Br J Cancer 2019 Apr 21;120(8):855-860. Epub 2019 Mar 21.
Department of Epidemiology, Harvard T.H. Chan School of Public Health, Boston, MA, USA.
Background: Sexually transmitted infections (STIs) are associated with pelvic inflammatory disease and tubal pathologies. Given the tubal origin of a proportion of ovarian cancers, STIs may be relevant in their aetiology.
Methods: Antibodies indicating past infection with Chlamydia trachomatis, Mycoplasma genitalium, herpes simplex virus type 2, and against human papillomavirus oncogenes (L1 and E6+E7 oncoproteins of types 16, 18, 45) were measured in prediagnosis plasma samples in a nested case-control study in the Nurses' Health Studies (n = 337 cases 1:1 matched to controls). Logistic regression was used to estimate multivariable-adjusted relative risks (RRs) and 95% confidence intervals [CIs] comparing women seropositive vs. seronegative among all cases (invasive and borderline), invasive (n = 257), and invasive serous ovarian cancers; n = 170), and borderline ovarian tumours (n = 80).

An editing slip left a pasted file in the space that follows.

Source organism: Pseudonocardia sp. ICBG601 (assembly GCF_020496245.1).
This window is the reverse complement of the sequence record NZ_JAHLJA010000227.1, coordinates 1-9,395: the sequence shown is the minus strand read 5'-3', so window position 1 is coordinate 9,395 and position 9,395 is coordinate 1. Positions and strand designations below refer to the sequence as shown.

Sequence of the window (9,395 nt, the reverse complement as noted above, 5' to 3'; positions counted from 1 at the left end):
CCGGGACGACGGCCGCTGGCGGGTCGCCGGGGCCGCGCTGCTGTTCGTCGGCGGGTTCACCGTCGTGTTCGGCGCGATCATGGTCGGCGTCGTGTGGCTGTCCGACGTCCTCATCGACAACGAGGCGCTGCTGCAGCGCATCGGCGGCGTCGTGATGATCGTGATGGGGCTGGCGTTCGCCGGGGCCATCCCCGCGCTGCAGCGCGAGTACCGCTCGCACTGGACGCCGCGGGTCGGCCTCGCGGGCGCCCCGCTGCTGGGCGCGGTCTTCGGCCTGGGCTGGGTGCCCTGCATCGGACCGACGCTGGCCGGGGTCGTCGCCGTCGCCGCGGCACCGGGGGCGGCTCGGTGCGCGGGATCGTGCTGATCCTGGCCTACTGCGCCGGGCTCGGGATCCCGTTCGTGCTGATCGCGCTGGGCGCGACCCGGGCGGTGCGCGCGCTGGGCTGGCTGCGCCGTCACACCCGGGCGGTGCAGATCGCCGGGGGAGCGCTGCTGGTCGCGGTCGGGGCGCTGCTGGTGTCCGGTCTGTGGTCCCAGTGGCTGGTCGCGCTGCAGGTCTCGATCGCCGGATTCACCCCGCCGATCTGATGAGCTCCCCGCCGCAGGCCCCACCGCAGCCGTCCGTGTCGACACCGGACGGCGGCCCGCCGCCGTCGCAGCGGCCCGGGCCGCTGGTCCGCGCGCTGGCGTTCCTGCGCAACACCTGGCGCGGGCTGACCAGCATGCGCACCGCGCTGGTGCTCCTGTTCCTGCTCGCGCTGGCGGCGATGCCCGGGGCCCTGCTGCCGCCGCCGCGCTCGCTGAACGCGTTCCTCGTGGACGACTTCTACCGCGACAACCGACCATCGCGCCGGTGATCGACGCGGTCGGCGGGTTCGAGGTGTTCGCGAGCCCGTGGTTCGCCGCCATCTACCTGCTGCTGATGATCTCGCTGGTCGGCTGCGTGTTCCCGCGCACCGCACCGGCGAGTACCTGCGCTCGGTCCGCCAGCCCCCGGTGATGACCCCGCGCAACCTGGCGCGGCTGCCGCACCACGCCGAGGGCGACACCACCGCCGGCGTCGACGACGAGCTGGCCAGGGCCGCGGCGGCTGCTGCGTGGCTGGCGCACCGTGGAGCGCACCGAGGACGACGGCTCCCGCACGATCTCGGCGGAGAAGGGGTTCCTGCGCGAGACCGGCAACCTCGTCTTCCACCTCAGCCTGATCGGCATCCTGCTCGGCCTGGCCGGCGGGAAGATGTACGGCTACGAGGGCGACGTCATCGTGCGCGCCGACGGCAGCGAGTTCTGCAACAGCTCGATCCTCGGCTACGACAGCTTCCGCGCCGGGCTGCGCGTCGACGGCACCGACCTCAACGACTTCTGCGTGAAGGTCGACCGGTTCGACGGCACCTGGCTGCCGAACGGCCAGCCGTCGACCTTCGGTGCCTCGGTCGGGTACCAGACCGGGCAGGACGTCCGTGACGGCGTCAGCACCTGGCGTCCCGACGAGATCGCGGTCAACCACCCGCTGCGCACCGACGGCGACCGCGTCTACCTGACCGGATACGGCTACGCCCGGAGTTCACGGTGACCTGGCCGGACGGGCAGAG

Results: C. trachomatis seropositivity was associated with higher risk of ovarian cancer overall (RR = 2.07 [1.25-3.43]); results were similar for invasive, invasive serous, and borderline tumours. We observed no associations for the other STIs. Relative to women seronegative to all infections, strongest associations were observed for seropositivity to C. trachomatis plus another STI (2.74 [1.20-6.27]; C. trachomatis alone, 1.88 [1.03-3.42]; all cases); however, the RRs were not significantly different.
Conclusions: C. trachomatis infection may increase ovarian cancer risk; additional studies are required.